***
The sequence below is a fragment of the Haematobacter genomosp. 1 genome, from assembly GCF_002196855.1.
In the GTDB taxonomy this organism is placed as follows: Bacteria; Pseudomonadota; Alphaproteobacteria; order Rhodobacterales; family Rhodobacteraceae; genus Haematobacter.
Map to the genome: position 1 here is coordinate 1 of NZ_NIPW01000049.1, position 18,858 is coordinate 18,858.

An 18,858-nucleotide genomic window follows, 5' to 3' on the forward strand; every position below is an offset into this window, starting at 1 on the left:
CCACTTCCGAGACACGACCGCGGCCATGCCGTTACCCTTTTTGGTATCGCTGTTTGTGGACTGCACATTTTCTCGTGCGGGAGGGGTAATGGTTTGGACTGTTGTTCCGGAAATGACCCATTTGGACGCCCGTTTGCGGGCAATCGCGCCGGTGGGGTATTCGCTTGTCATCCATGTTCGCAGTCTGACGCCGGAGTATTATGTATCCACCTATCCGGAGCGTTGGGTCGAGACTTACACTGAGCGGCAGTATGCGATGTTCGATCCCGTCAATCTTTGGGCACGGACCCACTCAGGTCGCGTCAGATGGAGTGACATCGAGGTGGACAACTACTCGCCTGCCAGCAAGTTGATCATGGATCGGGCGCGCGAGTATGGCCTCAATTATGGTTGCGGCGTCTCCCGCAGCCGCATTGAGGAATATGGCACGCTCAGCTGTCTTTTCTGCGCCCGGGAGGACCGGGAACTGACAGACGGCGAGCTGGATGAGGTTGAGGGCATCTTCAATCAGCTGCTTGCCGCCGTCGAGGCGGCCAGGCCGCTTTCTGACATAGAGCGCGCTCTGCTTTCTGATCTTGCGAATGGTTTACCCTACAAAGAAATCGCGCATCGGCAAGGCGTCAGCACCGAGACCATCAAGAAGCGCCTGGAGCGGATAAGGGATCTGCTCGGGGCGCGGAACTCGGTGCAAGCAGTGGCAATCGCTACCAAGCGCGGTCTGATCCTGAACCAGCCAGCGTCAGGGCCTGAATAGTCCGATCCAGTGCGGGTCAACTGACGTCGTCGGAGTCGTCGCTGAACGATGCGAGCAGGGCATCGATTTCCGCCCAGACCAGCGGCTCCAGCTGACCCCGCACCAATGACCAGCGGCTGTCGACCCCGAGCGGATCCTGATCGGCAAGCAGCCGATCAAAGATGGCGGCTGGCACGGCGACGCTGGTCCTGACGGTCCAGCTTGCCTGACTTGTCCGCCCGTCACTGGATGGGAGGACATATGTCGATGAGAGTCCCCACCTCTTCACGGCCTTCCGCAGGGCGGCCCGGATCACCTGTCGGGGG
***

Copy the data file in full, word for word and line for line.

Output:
The sequence below is a fragment of the Haematobacter genomosp. 1 genome, from assembly GCF_002196855.1.
In the GTDB taxonomy this organism is placed as follows: Bacteria; Pseudomonadota; Alphaproteobacteria; order Rhodobacterales; family Rhodobacteraceae; genus Haematobacter.
Map to the genome: position 1 here is coordinate 1 of NZ_NIPW01000049.1, position 18,858 is coordinate 18,858.

An 18,858-nucleotide genomic window follows, 5' to 3' on the forward strand; every position below is an offset into this window, starting at 1 on the left:
CCACTTCCGAGACACGACCGCGGCCATGCCGTTACCCTTTTTGGTATCGCTGTTTGTGGACTGCACATTTTCTCGTGCGGGAGGGGTAATGGTTTGGACTGTTGTTCCGGAAATGACCCATTTGGACGCCCGTTTGCGGGCAATCGCGCCGGTGGGGTATTCGCTTGTCATCCATGTTCGCAGTCTGACGCCGGAGTATTATGTATCCACCTATCCGGAGCGTTGGGTCGAGACTTACACTGAGCGGCAGTATGCGATGTTCGATCCCGTCAATCTTTGGGCACGGACCCACTCAGGTCGCGTCAGATGGAGTGACATCGAGGTGGACAACTACTCGCCTGCCAGCAAGTTGATCATGGATCGGGCGCGCGAGTATGGCCTCAATTATGGTTGCGGCGTCTCCCGCAGCCGCATTGAGGAATATGGCACGCTCAGCTGTCTTTTCTGCGCCCGGGAGGACCGGGAACTGACAGACGGCGAGCTGGATGAGGTTGAGGGCATCTTCAATCAGCTGCTTGCCGCCGTCGAGGCGGCCAGGCCGCTTTCTGACATAGAGCGCGCTCTGCTTTCTGATCTTGCGAATGGTTTACCCTACAAAGAAATCGCGCATCGGCAAGGCGTCAGCACCGAGACCATCAAGAAGCGCCTGGAGCGGATAAGGGATCTGCTCGGGGCGCGGAACTCGGTGCAAGCAGTGGCAATCGCTACCAAGCGCGGTCTGATCCTGAACCAGCCAGCGTCAGGGCCTGAATAGTCCGATCCAGTGCGGGTCAACTGACGTCGTCGGAGTCGTCGCTGAACGATGCGAGCAGGGCATCGATTTCCGCCCAGACCAGCGGCTCCAGCTGACCCCGCACCAATGACCAGCGGCTGTCGACCCCGAGCGGATCCTGATCGGCAAGCAGCCGATCAAAGATGGCGGCTGGCACGGCGACGCTGGTCCTGACGGTCCAGCTTGCCTGACTTGTCCGCCCGTCACTGGATGGGAGGACATATGTCGATGAGAGTCCCCACCTCTTCACGGCCTTCCGCAGGGCGGCCCGGATCACCTGTCGGGGG